• DRAFT is accepting comments until August 28, 2017 Indiana’s Great Lakes Water Quality Agreement (GLWQA) DOMESTIC ACTION PLAN (DAP) for the WESTERN LAKE ERIE BASIN (WLEB) & Save Maumee is in the plan!










  • Linking Minnesota Land Cover Changes to Drinking Water Treatment – Soil and Water Assessment Tool to assess how land use change affects water quality in the Mississippi River and its tributaries. The modeled relationships between land cover change and water quality can be used by drinking water treatment plant managers to adjust treatment options and anticipate previously unforeseen changes. The forests in the source watershed can also be “valued” in terms of their ability to reduce chemical treatment costs at the drinking water facility.

Federal Documents to Support Save Maumee’s Projects

◦National Resources Conservation Service & DNR, Buffer Strips: Common Sense Conservation

◦National Conservation Buffer Initiative Questions and Answers, USDA Natural Resources Conservation Service

◦A whole list of links from the U.S. Environmental Protection Agency regarding water policy Guidence and Publications

◦ National Management Measures to Control Nonpoint Source Pollution from Hydromodification, US EPA 2007

Scholarly Articles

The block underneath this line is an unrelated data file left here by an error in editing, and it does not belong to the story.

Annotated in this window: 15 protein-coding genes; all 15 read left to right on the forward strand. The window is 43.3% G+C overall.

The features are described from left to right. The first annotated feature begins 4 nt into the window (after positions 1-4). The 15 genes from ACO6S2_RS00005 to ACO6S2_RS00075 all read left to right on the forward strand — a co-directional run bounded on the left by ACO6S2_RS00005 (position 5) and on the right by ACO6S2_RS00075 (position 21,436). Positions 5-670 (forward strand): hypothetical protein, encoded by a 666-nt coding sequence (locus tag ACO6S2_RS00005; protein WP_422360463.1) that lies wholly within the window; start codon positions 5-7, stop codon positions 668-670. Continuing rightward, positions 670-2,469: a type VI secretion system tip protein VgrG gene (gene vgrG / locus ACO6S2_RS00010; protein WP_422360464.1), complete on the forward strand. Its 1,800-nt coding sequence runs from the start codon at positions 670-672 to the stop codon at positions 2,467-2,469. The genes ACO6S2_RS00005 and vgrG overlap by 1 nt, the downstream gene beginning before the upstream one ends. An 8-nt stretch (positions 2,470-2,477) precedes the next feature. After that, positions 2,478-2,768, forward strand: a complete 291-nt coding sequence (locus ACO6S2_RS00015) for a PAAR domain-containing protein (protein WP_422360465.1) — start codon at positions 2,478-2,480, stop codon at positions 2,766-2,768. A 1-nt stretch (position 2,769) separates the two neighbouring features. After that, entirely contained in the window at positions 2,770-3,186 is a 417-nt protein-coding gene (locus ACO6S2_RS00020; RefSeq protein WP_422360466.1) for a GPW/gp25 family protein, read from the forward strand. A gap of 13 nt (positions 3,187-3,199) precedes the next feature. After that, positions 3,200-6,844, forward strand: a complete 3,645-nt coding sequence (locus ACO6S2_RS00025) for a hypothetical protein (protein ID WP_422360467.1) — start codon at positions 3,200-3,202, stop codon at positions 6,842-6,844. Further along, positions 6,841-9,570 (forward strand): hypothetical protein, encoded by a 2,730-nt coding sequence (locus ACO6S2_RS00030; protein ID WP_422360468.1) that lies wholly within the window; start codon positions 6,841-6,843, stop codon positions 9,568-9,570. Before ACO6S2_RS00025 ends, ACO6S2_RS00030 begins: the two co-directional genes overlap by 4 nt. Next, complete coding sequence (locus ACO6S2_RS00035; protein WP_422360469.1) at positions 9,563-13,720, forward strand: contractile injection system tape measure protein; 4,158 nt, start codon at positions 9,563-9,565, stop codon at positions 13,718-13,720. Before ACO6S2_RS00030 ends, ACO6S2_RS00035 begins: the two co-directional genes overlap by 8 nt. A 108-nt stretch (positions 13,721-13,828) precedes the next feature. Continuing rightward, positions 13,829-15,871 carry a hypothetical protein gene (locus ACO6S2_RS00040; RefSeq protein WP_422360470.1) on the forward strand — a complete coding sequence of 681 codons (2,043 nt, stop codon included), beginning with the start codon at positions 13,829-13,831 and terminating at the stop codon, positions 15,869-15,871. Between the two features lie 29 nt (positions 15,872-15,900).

▪Sediment and Nutrient Removal in an Established Multi-Species Riparian Buffer, Iowa State University, 2003

▪Harmful algal blooms are a concern for all water managers but can be a particularly tough issue to tackle for managers of small systems. Responding to these blooms in a timely and efficient manner can make all the difference in the treatment process. Learn more about this issue, as well as some important takeaways from a recent EPA webinar geared to help small systems managers.
◦USDA released, Effects of Conservation Practice Adoption on Cultivated Cropland Acres in Western Lake Erie Basin, 2003-06 and 2012

◦Fine root dynamics, coarse root biomass, root distribution, and soil respiration in a multispecies riparian buffer in Central Iowa, USA . Article discusses roots provide important variables influencing the effectiveness of riparian buffer systems in immobilizing and processing soil water pollutants and improving soil quality.

◦Lag time in water quality response to land treatment. Tech Notes 4, September 2008. Developed for U.S. Environmental Protection Agency by Tetra Tech, Inc.

State Research on Riparian Buffers that mirror Save Maumee’s projects